How to do the Aikido 20 Jo Suburi
First of all, let me say that the 20 Jo Suburi are the building blocks of Aikido Jo or Aiki Jo. Aikido Jo (Kanji: 合気杖 Hiragana: あいきじょう) is the name given specifically to the set of martial art techniques practised with a jō (a wooden staff about 143 cm or four feet long), according to the principles of Aikido.
The Jo Suburi are the base to Aikijo (Aikido Jo), which leads to 10 Kumi Jo, 13 Jo Kata, 13 Kumi Jo, 31 Jo Kata, 31 Kumi Jo and all the various Jo Aikido techniques. Know the 20 Jo Suburi first before you attempt to do the other Aikijo techniques.
Bukiwaza (Weapons techniques) are set kata drills that help you learn and master the movements and numerous Aikido forms.
Jo techniques were introduced into Aikido by Osensei Morihei Ueshiba and further developed by Morihiro Saito Sensei, one of Osensei’s most prominent students.
Saito Morihiro Sensei demonstrates 20 Jo Suburi
Morihei Ueshiba Osensei taught the Aiki Jo to Morihiro Saito Sensei. Saito Sensei, in turn, developed the Jo Suburi so he can pass Osensei’s Aiki Jo to Aikido Students.
Bukiwaza and Taijutsu (Body techniques or unarmed techniques) are related to each other. Suburi literally means ‘drill’ or ‘swing’ in Japanese.
There is an old Aikido saying…
‘When doing taijutsu think like you are doing bukiwaza. When you are doing bukiwaza think how you can apply it to taijutsu’.
The 20 Jo Suburi teaches the Aikidoka (Aikido Practitioner) how to tsuki (thrust), cut, throw and much more.
The Jo Suburi is divided into five groups
Five Thrusting (tsuki) Movements
1. Direct thrust (choku-tsuki)
2. Counter-thrust (kaeshi-tsuki)
3. Rear thrust (ushiro-tsuki)
4. Thrust, low counter (tsuki gedan-gaeshi)
5. Thrust, high counter strike (tsuki jōdan-gaeshi-uchi)
Five Striking (uchi) Movements
6. Front-of-the-head stepping strike (shōmen’uchikomi)
7. Repeating stepping strike (renzoku uchikomi)
8. Head strike, low counter (menuchi gedan-gaeshi)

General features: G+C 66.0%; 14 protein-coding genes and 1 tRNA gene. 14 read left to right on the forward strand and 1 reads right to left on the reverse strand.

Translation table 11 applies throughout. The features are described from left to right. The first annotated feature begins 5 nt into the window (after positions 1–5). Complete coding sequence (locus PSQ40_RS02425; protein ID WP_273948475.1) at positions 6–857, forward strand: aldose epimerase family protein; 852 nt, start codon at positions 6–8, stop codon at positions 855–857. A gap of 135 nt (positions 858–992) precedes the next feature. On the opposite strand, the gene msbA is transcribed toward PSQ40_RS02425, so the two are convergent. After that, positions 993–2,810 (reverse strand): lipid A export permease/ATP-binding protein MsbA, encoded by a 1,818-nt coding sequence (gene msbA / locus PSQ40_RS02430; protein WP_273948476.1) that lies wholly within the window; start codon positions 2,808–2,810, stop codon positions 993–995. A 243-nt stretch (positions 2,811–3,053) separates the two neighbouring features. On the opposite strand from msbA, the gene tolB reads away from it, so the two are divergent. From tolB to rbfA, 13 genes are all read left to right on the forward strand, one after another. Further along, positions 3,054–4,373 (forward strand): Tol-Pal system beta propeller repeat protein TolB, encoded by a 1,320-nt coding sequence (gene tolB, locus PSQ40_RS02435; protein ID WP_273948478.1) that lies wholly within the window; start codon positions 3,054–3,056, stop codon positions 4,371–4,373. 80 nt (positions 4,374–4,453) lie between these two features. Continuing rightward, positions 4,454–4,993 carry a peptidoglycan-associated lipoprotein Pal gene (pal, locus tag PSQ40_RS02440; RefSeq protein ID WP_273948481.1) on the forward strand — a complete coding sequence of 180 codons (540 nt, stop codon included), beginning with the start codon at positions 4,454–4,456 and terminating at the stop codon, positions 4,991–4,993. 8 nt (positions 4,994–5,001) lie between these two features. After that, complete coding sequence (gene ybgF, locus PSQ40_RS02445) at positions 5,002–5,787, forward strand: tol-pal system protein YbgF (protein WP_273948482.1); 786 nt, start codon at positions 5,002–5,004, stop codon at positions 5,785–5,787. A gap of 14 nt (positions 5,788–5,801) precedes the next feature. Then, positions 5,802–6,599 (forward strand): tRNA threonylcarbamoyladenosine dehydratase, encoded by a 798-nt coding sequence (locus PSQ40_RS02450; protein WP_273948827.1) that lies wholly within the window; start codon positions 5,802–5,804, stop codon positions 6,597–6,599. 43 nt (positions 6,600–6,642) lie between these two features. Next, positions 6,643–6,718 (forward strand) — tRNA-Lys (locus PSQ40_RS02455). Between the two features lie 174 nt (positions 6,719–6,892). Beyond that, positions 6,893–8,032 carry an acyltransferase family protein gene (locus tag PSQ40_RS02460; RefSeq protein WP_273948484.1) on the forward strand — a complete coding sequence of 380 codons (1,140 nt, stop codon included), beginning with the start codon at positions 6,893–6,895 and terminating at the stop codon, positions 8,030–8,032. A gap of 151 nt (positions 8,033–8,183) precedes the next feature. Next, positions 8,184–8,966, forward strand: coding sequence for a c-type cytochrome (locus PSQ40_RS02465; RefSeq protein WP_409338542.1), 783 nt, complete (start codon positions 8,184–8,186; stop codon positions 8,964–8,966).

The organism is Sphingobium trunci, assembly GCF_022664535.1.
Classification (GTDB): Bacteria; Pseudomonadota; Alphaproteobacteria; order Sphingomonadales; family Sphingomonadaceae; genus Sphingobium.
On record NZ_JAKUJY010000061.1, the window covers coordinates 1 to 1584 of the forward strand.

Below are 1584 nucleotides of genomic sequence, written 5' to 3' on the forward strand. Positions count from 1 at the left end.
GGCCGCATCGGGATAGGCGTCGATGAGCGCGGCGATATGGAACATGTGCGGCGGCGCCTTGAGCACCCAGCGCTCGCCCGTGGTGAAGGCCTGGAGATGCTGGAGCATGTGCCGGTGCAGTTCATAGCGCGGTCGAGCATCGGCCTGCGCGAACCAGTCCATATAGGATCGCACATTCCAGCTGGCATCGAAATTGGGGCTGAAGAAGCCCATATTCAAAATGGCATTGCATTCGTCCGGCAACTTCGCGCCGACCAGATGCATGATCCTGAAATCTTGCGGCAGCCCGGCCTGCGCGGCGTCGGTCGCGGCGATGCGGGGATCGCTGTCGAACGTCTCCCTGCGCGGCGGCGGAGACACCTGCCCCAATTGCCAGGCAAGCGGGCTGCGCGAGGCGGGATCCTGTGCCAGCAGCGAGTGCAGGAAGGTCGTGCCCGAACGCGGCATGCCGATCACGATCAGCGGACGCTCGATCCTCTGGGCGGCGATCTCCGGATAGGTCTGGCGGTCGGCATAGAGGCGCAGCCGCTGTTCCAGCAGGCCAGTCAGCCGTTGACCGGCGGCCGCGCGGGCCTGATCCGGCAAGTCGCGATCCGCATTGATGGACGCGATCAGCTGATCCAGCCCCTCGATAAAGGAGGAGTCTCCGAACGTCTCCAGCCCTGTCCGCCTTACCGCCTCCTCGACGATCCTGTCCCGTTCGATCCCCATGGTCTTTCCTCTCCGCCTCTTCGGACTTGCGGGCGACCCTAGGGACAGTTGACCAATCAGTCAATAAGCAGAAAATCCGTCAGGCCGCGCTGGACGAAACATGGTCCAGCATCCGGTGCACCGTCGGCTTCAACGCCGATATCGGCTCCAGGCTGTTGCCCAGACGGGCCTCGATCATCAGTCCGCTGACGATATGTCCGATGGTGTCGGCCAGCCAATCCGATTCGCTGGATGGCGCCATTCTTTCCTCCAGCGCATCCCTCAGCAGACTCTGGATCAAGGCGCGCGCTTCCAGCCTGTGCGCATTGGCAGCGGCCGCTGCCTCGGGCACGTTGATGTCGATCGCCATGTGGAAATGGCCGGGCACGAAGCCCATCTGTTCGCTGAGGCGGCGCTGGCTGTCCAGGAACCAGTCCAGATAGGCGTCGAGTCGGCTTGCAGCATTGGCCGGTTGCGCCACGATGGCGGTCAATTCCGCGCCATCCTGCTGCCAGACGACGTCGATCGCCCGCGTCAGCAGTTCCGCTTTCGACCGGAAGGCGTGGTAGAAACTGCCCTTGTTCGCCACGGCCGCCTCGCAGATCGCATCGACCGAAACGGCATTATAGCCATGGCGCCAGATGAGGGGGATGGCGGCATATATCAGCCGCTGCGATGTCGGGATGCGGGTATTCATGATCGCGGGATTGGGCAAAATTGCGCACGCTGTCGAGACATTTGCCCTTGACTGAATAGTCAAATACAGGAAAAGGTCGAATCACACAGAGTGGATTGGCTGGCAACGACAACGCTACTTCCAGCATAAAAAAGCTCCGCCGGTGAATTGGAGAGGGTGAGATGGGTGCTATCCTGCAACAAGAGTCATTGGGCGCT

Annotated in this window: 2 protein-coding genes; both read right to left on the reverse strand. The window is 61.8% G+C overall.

9. Head strike, rear thrust (menuchi ushiro-tsuki)
10. Reverse side-of-the-head strike, rear thrust (gyaku-yokomen ushiro-tsuki)
Three ‘One-handed’ (katate) Movements
11. One-handed low counter (katate gedan-gaeshi)
12. One-handed distant-interval strike (katate tōma-uchi)
13. One-handed “figure-eight” counter (katate hachi-no-ji gaeshi)
Five ‘Figure-eight’ (hassō) Movements
14. “Figure-eight” counter, strike (hassō-gaeshi uchi)
15. “Figure-eight” counter, thrust (hassō-gaeshi tsuki)
16. “Figure-eight” counter, rear thrust (hassō-gaeshi ushiro-tsuki)
17. “Figure-eight” counter, rear strike (hassō-gaeshi ushiro-uchi)
18. “Figure-eight” counter, rear sweep (hassō-gaeshi ushiro-barai)
Two Flowing (Nagare) Movements
19. Flowing counter strike (nagare-gaeshi-uchi)
20. Right flowing counter thrust (migi nagare-gaeshi-tsuki)
Aikido videos on how correctly do the 20 Jo Suburi
Hitohira Saito Sensei
Hitohira Saito Sensei is from Iwama Japan and the head of the Iwama Aikido Shin Shin Aiki Shurenkai organisation. Saito Sensei is an Iwama Aikido Master that has been training since he was a child from Osensei.
I’m proud to say that Saito Sensei is my Sensei.
Lewis Bernaldo de Quiros Sensei
Aikido instruction: The exercises are executed by Lewis Bernaldo de Quiros Sensei, chief instructor of TAKN.
This is an instructional video made by Takemusu Aikido Kyokai Nederland. TAKN chief instructor, Lewis Bernaldo de Quiros (Roku-dan) was a permanent soto deshi in Iwama under Morihiro Saito Shihan from 1986 until 1993.
Bjorn Saw Sensei demonstrates 20 Jo Suburi
While in Japan Bjorn Sensei also practised Kashima Shinryu sword under Minoru Inaba Sensei in the Shiseikandojo at the Meiji Jingu shrine in Tokyo (1987-1993). He received his Nidan (1993) from Saito Sensei in Iwama and subsequently opened his first Aikido school in Värmdö, Sweden.
To find out more about Saw Sensei please visit: www.aikidoalive.co.uk
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